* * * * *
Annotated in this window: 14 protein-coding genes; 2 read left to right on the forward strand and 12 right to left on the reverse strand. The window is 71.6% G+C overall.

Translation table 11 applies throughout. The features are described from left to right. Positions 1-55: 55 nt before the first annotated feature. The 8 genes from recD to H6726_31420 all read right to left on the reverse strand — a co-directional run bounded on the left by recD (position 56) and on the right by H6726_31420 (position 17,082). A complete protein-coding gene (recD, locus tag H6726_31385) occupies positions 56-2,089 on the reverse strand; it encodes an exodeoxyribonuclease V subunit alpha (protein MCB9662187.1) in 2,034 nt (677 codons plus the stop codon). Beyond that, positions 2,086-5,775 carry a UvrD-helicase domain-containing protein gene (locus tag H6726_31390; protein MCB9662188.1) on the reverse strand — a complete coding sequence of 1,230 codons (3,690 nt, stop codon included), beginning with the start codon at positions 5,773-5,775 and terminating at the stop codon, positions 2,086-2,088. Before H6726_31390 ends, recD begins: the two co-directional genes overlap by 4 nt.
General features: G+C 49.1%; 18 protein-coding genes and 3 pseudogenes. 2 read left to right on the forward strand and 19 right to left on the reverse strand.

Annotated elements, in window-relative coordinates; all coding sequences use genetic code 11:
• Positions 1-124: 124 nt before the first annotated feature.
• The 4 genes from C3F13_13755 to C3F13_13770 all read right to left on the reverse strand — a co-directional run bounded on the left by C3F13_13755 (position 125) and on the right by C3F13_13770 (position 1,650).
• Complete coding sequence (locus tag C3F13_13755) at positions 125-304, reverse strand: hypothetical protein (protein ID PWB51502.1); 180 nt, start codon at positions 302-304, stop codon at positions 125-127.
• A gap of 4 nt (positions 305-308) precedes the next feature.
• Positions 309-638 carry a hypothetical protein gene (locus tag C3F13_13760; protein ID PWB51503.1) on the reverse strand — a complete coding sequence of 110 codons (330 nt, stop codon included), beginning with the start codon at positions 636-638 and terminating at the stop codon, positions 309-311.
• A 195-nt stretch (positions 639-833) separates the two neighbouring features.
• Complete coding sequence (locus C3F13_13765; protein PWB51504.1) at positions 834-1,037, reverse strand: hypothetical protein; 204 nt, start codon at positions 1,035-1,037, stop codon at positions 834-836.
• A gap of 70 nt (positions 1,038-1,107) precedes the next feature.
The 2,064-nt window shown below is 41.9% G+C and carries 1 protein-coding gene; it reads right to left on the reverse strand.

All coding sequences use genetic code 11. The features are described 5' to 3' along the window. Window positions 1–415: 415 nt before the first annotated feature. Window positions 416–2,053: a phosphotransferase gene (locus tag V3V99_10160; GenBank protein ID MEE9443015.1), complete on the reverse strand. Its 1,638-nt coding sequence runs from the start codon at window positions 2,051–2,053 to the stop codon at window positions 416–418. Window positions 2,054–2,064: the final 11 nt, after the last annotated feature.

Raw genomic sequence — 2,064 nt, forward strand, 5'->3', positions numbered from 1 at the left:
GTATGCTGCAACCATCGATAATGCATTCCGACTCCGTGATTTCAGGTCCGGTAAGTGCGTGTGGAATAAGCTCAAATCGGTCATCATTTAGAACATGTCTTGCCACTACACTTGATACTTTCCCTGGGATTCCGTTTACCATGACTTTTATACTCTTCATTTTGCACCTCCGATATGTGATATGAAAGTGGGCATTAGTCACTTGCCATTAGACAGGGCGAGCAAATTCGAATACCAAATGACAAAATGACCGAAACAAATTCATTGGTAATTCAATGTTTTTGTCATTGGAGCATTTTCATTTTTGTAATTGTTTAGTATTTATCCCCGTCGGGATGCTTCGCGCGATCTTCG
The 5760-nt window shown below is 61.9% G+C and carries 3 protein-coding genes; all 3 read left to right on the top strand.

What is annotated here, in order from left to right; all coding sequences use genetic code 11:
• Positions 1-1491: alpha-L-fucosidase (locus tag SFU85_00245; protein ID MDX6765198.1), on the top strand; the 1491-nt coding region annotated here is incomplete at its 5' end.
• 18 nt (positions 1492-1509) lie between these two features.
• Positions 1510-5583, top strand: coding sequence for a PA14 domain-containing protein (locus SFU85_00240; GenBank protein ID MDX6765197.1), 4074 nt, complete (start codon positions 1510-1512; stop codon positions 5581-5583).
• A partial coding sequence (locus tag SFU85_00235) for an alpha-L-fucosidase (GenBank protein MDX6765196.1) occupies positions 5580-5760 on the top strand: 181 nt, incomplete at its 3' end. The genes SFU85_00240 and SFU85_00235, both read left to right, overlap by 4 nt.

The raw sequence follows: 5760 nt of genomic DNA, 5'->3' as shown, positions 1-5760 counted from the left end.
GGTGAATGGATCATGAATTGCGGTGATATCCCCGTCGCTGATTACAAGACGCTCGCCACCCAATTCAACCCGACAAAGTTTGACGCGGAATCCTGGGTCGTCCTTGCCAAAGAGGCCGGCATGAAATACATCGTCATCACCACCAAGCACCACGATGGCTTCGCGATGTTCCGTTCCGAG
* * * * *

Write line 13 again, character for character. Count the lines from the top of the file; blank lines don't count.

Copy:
The 2,064-nt window shown below is 41.9% G+C and carries 1 protein-coding gene; it reads right to left on the reverse strand.